As of 22nd September 2020, further measures will be introduced by the government in response to rising cases of coronavirus in England.
The measures include:
- Face coverings: Must be worn in all hospitality and retail settings, by staff and customers. Apart from those who are exempt.
- Working from home: Where possible workers are advised to work from home.
- 10pm curfew: Businesses selling food or drink and leisure venues must be closed between 10pm - 5am
- Table service: Food and drink must be ordered and served at a table.
- NHS QR codes: From 24th September, businesses will need to display the official NHS QR code posters so that customers can ‘check-in’ at different premises
- Support groups must be limited to a maximum of 15 people
- Indoor organised sport for over 18s will no longer be exempt from the rule of six.
- Events: Weddings and civil partnership ceremonies and receptions will be restricted to a maximum of 15 people (down from 30). Other significant standalone life events will be subject to the ‘rule of six’ limits, except funerals (from 28th September).
The rule of 6 applies to all households in England, meaning that no more than 6 people can gather indoors or outdoors unless it meets one of the exemptions, including households or bubbles of more than 6, or gatherings for work and education.
The government’s expectation is the measures described above will need to remain in place until March.
Parents and carers can continue to use registered childcare provision, including childminders. Early years childcare settings can remain open. They should continue to follow the guidance for early years and childcare settings (external link). Providers can continue to operate with their normal groups sizes in line with the policy in place since 20th July.
Providers offering holiday clubs, tuition or other activities to children may remain open and should continue to follow the national guidance on protective measures for holiday and after-school clubs and other out-of-school settings (external link).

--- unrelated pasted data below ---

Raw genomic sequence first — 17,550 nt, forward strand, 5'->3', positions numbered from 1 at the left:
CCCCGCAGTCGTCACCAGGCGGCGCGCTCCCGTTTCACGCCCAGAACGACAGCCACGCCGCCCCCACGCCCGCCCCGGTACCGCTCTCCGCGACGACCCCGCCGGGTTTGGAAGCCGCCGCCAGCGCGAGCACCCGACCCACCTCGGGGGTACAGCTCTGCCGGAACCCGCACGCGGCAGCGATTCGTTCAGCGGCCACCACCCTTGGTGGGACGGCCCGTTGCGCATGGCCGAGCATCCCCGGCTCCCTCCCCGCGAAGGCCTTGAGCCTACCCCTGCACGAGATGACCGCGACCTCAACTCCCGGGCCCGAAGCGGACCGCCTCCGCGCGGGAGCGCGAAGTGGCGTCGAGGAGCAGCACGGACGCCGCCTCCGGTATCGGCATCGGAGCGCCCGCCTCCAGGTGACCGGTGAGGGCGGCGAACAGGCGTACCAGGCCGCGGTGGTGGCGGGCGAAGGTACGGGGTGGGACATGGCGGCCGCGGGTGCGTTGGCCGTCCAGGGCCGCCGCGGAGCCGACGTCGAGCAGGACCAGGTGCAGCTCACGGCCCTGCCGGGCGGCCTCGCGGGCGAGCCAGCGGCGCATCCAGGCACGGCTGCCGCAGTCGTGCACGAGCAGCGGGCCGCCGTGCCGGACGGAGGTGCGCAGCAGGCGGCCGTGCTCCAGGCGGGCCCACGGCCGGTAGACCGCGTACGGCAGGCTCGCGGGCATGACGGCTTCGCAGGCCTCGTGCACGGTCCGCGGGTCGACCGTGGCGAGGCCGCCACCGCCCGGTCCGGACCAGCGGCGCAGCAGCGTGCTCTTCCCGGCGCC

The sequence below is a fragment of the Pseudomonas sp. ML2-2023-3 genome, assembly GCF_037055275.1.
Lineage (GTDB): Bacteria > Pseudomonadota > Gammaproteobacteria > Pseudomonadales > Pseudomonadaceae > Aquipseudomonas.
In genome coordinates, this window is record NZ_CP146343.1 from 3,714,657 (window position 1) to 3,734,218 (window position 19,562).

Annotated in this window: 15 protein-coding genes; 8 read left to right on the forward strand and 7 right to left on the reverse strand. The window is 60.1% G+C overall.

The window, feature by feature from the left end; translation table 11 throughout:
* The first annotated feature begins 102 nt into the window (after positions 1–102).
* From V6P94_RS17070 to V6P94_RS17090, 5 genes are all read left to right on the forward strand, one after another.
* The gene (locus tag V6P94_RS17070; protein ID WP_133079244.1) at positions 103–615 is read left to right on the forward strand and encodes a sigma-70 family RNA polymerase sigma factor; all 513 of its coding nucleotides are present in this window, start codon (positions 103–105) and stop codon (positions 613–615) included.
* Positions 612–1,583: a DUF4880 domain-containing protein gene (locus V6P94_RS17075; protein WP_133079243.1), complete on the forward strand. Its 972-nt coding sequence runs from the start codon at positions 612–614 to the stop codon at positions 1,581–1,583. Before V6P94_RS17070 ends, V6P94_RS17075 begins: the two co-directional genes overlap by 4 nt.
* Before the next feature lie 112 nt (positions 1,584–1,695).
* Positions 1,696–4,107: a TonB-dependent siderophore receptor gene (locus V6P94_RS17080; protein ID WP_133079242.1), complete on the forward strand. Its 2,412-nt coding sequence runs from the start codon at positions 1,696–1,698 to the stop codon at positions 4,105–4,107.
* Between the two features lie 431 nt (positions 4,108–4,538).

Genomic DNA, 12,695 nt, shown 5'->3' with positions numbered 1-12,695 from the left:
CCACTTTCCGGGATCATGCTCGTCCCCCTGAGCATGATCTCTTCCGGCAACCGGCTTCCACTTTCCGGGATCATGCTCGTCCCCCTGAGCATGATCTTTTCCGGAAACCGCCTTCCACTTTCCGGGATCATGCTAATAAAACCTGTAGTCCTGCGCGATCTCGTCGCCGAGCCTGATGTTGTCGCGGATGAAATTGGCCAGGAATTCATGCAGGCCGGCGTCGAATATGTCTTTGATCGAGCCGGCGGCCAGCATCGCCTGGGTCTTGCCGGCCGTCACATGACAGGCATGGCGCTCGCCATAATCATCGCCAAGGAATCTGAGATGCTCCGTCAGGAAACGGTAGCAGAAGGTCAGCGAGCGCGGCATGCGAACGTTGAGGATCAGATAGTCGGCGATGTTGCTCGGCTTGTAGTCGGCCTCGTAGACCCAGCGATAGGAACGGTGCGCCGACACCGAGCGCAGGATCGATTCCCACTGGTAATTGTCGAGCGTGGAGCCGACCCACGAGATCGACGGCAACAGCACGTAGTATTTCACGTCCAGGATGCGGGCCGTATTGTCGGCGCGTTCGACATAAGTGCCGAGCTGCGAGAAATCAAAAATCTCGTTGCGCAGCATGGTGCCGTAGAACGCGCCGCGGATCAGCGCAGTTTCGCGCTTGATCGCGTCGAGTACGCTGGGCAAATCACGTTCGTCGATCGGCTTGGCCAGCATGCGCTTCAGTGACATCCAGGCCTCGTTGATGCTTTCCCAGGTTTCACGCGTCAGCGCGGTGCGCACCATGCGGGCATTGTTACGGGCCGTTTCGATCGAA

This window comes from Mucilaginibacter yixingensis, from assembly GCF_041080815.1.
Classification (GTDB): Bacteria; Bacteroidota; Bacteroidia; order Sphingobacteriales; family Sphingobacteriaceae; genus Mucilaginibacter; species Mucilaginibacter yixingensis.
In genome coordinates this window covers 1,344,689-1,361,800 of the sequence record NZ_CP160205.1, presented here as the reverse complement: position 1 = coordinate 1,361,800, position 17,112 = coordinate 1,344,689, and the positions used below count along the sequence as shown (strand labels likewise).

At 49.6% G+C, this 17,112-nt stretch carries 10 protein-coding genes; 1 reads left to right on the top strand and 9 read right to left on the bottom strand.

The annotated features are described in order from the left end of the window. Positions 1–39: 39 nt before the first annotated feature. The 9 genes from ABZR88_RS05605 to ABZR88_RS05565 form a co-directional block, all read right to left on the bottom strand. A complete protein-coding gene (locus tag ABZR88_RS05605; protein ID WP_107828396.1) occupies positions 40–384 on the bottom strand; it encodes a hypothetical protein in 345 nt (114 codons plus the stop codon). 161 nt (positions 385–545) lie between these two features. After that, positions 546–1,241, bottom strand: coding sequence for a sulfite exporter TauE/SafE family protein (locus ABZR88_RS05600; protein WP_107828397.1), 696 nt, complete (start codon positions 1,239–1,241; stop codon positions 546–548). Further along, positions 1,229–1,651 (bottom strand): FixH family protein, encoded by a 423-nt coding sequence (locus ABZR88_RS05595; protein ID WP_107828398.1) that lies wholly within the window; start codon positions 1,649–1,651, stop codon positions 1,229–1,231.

Parents and carers can also continue to employ nannies. Further information may be found in the guidance on working safely in other people’s homes (external link).
Earlier this week (21st September) the government confirmed that grandparents providing childcare will be exempt from England lockdowns and can therefore continue to look after grandchildren under the age of 14.
You can continue to move home. Estate and letting agents as well as removal firms can continue to work and people looking to move home can continue to undertake viewings. See guidance on moving home during coronavirus (external link).
People entering your home for work purposes
People can still come inside your home when they’re doing so as part of their work, including cleaners, nannies, and repair workers. See guidance on working safely in other people's homes (external link).
You can still go on holiday, but you should only do this with people you live with or have formed a support bubble with.
What do I do if I show symptoms?
- A high temperature (37.8 degrees and above)
- A new, continuous cough
- A loss or change to your sense of smell or taste.
If you are experiencing symptoms of COVID-19, you, your household and anyone included in your support bubble, should begin to self-isolate. You should arrange a test at the earliest opportunity:
Book a test in Wigan town centre
If you require a test please check availability at local testing centres on GOV.UK (external link) or call 119.
Please only book a test if you have symptoms of coronavirus - continuous cough, high temperature or loss of taste and smell.
What to do with your test results
If your test result is positive you must self-isolate for a minimum of 10 days. Your household and your support bubble must self-isolate for 14 days. Anyone who develops symptoms in this time must arrange to take a test.
Following a positive test result you will be contacted by the government Test and Trace service who will ask you for information about who you have seen in the past 14 days. They are specifically interested in people you have been within 2 metres of for more than 15 minutes. It is important that you give the Test and Trace service accurate and honest information, so that the further spreading of COVID-19 can be contained.